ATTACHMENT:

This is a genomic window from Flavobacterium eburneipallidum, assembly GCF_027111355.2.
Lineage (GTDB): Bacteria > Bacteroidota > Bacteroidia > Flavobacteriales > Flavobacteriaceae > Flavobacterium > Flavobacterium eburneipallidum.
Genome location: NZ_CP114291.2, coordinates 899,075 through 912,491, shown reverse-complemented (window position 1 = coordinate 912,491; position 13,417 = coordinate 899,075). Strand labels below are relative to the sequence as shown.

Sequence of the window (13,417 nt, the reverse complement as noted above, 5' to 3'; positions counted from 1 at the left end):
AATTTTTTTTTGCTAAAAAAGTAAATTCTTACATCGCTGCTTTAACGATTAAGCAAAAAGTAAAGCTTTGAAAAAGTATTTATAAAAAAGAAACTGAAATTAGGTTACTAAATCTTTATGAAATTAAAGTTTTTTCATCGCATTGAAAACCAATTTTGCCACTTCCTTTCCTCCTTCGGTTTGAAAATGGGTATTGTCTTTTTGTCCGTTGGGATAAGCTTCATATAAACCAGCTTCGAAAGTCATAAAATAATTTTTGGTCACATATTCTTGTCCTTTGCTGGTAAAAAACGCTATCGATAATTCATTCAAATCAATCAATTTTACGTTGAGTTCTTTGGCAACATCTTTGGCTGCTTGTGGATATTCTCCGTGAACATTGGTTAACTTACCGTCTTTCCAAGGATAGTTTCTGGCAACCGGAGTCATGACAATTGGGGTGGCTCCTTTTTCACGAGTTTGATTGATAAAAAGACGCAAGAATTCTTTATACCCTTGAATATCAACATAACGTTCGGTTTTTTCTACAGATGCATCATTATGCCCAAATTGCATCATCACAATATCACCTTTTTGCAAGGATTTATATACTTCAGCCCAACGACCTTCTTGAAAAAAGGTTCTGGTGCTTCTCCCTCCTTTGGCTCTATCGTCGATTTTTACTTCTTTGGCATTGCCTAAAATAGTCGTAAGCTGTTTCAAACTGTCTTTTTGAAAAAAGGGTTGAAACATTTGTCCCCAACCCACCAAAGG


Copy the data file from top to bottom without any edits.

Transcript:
This is a genomic window from Flavobacterium eburneipallidum, assembly GCF_027111355.2.
Lineage (GTDB): Bacteria > Bacteroidota > Bacteroidia > Flavobacteriales > Flavobacteriaceae > Flavobacterium > Flavobacterium eburneipallidum.
Genome location: NZ_CP114291.2, coordinates 899,075 through 912,491, shown reverse-complemented (window position 1 = coordinate 912,491; position 13,417 = coordinate 899,075). Strand labels below are relative to the sequence as shown.

Sequence of the window (13,417 nt, the reverse complement as noted above, 5' to 3'; positions counted from 1 at the left end):
AATTTTTTTTTGCTAAAAAAGTAAATTCTTACATCGCTGCTTTAACGATTAAGCAAAAAGTAAAGCTTTGAAAAAGTATTTATAAAAAAGAAACTGAAATTAGGTTACTAAATCTTTATGAAATTAAAGTTTTTTCATCGCATTGAAAACCAATTTTGCCACTTCCTTTCCTCCTTCGGTTTGAAAATGGGTATTGTCTTTTTGTCCGTTGGGATAAGCTTCATATAAACCAGCTTCGAAAGTCATAAAATAATTTTTGGTCACATATTCTTGTCCTTTGCTGGTAAAAAACGCTATCGATAATTCATTCAAATCAATCAATTTTACGTTGAGTTCTTTGGCAACATCTTTGGCTGCTTGTGGATATTCTCCGTGAACATTGGTTAACTTACCGTCTTTCCAAGGATAGTTTCTGGCAACCGGAGTCATGACAATTGGGGTGGCTCCTTTTTCACGAGTTTGATTGATAAAAAGACGCAAGAATTCTTTATACCCTTGAATATCAACATAACGTTCGGTTTTTTCTACAGATGCATCATTATGCCCAAATTGCATCATCACAATATCACCTTTTTGCAAGGATTTATATACTTCAGCCCAACGACCTTCTTGAAAAAAGGTTCTGGTGCTTCTCCCTCCTTTGGCTCTATCGTCGATTTTTACTTCTTTGGCATTGCCTAAAATAGTCGTAAGCTGTTTCAAACTGTCTTTTTGAAAAAAGGGTTGAAACATTTGTCCCCAACCCACCAAAGG